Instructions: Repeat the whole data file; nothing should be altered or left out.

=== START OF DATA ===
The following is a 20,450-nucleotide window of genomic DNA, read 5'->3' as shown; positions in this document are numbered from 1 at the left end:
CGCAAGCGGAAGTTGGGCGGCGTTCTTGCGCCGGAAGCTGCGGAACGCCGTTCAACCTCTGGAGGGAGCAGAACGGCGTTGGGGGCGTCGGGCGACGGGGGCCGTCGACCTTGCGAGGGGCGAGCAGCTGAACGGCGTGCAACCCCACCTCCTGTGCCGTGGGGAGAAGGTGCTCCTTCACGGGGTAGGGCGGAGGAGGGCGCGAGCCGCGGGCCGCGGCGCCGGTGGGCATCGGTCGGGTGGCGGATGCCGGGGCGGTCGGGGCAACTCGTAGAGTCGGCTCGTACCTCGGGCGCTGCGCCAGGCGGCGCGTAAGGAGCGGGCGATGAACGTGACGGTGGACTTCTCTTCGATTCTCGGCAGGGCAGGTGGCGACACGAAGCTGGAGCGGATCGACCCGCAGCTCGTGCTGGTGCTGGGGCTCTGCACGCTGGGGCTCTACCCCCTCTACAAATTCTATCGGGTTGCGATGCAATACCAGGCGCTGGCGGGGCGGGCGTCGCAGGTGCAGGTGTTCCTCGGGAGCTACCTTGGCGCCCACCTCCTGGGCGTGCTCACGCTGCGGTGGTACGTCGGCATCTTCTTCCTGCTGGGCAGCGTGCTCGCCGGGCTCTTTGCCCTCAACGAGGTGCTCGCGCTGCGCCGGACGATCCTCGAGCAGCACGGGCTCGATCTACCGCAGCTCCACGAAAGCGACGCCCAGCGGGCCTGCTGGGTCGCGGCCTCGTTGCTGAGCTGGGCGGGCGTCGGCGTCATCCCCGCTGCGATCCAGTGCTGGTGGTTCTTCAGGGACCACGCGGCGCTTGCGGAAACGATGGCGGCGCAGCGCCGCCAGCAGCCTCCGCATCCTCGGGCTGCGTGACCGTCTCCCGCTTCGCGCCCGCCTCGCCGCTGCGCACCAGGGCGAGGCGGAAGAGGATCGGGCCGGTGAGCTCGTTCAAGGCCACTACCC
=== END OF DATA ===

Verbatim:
The following is a 20,450-nucleotide window of genomic DNA, read 5'->3' as shown; positions in this document are numbered from 1 at the left end:
CGCAAGCGGAAGTTGGGCGGCGTTCTTGCGCCGGAAGCTGCGGAACGCCGTTCAACCTCTGGAGGGAGCAGAACGGCGTTGGGGGCGTCGGGCGACGGGGGCCGTCGACCTTGCGAGGGGCGAGCAGCTGAACGGCGTGCAACCCCACCTCCTGTGCCGTGGGGAGAAGGTGCTCCTTCACGGGGTAGGGCGGAGGAGGGCGCGAGCCGCGGGCCGCGGCGCCGGTGGGCATCGGTCGGGTGGCGGATGCCGGGGCGGTCGGGGCAACTCGTAGAGTCGGCTCGTACCTCGGGCGCTGCGCCAGGCGGCGCGTAAGGAGCGGGCGATGAACGTGACGGTGGACTTCTCTTCGATTCTCGGCAGGGCAGGTGGCGACACGAAGCTGGAGCGGATCGACCCGCAGCTCGTGCTGGTGCTGGGGCTCTGCACGCTGGGGCTCTACCCCCTCTACAAATTCTATCGGGTTGCGATGCAATACCAGGCGCTGGCGGGGCGGGCGTCGCAGGTGCAGGTGTTCCTCGGGAGCTACCTTGGCGCCCACCTCCTGGGCGTGCTCACGCTGCGGTGGTACGTCGGCATCTTCTTCCTGCTGGGCAGCGTGCTCGCCGGGCTCTTTGCCCTCAACGAGGTGCTCGCGCTGCGCCGGACGATCCTCGAGCAGCACGGGCTCGATCTACCGCAGCTCCACGAAAGCGACGCCCAGCGGGCCTGCTGGGTCGCGGCCTCGTTGCTGAGCTGGGCGGGCGTCGGCGTCATCCCCGCTGCGATCCAGTGCTGGTGGTTCTTCAGGGACCACGCGGCGCTTGCGGAAACGATGGCGGCGCAGCGCCGCCAGCAGCCTCCGCATCCTCGGGCTGCGTGACCGTCTCCCGCTTCGCGCCCGCCTCGCCGCTGCGCACCAGGGCGAGGCGGAAGAGGATCGGGCCGGTGAGCTCGTTCAAGGCCACTACCC